Jolt (JLS) Service won’t start on new Server

In addition to my hosts file issue, when I tried starting my application server for the first time the other day, I ran into an error where everything started except for the JLS which is clearly kind of important. Everything looked fine and the configuration clearly worked on other servers. However, the problem turned out that when I set the application server Jolt settings I entered the machine name which was called 33psapp1. Since the server name starts with a number it gets all upset and thinks that I have entered an IP address when clearly I haven’t. So changing the name to the IP address solves the problem.

You can’t use a machine name that starts with a number in the psappsrv.cfg configuration file. Just simply enter the IP address.

SQL Server – Storing Data

I often get asked about performance issues with SQL Server. I often find with a quick check that the data and log files for the database are being stored in terrible inefficient ways. I am not going to argue local disks versus SAN storage in this post, as more often then not my clients are moving to virtualized environments so the storage is on a SAN or on a centralized disk array of some sort.

Lets start with one big drive is not a good way to run an Enterprise Database. I appreciate that SQL Server is easy to setup and get working, but making it work efficiently and effectively takes a little more understanding then accepting the default prompts during the install.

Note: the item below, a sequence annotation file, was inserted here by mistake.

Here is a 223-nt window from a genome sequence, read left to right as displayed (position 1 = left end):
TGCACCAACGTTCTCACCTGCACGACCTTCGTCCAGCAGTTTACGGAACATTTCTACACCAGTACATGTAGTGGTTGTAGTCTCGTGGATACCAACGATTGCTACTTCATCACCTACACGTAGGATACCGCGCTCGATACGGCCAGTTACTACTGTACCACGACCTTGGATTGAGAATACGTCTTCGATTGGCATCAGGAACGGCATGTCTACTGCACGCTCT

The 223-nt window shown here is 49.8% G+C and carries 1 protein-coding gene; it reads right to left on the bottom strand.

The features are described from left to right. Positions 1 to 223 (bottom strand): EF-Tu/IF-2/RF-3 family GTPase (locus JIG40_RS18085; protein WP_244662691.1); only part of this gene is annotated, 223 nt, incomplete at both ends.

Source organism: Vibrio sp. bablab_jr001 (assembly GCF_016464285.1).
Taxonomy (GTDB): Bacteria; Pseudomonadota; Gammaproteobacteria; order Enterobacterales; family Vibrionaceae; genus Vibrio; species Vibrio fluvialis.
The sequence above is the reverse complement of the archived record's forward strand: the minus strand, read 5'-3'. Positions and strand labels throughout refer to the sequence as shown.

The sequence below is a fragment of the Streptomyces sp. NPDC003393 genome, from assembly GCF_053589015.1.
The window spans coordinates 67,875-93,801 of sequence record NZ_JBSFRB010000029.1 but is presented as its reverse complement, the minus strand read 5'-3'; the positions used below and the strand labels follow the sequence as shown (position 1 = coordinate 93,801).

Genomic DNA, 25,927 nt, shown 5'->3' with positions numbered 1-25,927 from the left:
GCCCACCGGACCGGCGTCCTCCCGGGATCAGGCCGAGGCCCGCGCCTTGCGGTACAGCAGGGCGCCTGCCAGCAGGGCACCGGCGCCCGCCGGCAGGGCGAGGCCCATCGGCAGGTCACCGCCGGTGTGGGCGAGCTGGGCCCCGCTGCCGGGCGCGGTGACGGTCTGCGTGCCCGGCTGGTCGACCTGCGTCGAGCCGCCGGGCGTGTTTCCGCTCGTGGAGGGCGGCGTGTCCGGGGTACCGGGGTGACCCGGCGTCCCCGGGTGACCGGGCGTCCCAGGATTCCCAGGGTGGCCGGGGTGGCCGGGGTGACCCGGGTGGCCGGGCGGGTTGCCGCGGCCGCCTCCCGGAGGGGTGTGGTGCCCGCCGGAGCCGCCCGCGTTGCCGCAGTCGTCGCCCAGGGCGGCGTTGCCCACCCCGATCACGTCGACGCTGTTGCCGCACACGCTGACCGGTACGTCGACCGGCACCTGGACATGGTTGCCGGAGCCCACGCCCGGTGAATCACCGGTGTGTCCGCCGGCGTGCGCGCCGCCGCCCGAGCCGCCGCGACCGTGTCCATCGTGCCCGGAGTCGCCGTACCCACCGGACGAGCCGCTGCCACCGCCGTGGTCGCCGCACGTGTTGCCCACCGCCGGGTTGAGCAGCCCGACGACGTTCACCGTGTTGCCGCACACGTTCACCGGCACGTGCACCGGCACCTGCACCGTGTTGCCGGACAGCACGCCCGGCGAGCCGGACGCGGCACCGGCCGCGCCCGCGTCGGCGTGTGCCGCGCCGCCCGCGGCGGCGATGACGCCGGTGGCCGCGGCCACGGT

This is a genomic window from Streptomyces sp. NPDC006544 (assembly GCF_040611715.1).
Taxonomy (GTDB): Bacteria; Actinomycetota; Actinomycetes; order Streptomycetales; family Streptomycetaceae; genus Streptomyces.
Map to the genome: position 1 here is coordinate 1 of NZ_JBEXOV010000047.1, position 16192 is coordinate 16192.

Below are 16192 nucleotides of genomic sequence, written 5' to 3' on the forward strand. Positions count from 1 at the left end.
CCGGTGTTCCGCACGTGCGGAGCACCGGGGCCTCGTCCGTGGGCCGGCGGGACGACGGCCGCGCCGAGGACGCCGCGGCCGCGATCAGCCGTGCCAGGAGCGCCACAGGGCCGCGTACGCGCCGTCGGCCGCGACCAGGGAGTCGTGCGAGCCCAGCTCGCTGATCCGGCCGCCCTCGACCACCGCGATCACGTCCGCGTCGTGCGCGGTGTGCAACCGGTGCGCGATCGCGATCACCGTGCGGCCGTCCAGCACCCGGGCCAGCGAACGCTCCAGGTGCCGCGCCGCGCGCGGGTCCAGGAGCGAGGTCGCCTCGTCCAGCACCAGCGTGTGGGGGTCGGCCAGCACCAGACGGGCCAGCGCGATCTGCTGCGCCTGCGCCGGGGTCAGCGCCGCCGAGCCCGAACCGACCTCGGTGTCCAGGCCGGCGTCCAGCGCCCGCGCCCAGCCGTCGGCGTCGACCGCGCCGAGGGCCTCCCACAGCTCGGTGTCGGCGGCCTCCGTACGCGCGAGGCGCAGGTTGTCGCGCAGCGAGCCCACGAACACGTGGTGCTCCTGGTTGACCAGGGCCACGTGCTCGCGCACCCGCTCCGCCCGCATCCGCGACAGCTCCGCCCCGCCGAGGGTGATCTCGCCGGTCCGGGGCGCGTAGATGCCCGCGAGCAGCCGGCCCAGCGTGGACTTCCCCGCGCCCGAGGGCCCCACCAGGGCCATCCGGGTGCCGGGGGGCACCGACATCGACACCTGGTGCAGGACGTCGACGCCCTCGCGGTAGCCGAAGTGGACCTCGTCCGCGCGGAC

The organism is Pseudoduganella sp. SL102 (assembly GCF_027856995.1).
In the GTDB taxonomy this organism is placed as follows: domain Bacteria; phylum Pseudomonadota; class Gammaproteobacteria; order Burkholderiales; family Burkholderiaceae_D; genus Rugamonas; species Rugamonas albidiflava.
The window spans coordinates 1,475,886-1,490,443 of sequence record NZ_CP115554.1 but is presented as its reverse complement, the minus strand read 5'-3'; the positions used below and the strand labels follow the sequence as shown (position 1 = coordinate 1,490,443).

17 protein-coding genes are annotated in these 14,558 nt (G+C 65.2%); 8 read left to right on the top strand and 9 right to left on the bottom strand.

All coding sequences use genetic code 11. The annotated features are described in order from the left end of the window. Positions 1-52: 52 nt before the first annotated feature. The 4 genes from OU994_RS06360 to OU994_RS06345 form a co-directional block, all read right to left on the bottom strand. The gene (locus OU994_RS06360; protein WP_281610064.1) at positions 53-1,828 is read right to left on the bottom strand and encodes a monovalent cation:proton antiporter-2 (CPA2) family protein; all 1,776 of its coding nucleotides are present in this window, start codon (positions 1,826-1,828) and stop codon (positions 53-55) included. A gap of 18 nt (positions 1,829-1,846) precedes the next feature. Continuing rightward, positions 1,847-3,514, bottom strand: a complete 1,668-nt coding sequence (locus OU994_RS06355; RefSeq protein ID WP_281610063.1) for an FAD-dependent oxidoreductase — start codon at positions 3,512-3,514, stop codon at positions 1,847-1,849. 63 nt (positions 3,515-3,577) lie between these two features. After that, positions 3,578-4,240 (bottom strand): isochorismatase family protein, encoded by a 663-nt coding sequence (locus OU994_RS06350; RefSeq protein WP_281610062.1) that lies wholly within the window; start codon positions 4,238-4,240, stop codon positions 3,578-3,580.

1. Have a small drive setup to run the OS layer of the machine, I have found 40gb is usually more then sufficient for this.
2. Storing Data files: these should be stored on a drive that is within a RAID 5, 6 or 10 configuration.
3. Storing Log Files: these should be stored on a drive that is within a RAID 1 or 10 (however, 5 or 6 will work too).
4. Storing TEMP DB Files: these should be stored on a drive that is RAID 1 (however, 5,6 or 10 will work too).

In a lot of cases, items 2,3,4 are all stored on the same drive. This maybe fine for non-critical stuff, but you will want your Production environments split up. The most common drive configuration I see is RAID 5 or 6, but in bigger SAN’s you will see RAID 10 often. Now that drives are relatively cheap I find disk arrays to be very cost effective for organizations and offer up great flexibility. This is one area that I recommend buying good equipment. Additionally, take speed over capacity and quantity over capacity. The faster the data can be read and/or written makes a difference, and the more drives you have the more heads you have for reading and/or writing.

Lastly, know what is sharing your storage areas. If you have a SAN that is carved up and server multiple databases or environments, you will end up spreading the read/write ability of the equipment across those environments. This is a common problem I see where people will say there must be something wrong with PeopleSoft because it isn’t doing anything and is still slow, but if you dig into the available resources you will find another application is hammering the resources which are shared with PeopleSoft, and therefore PeopleSoft is working fine it just doesn’t have any available resources to run effectively.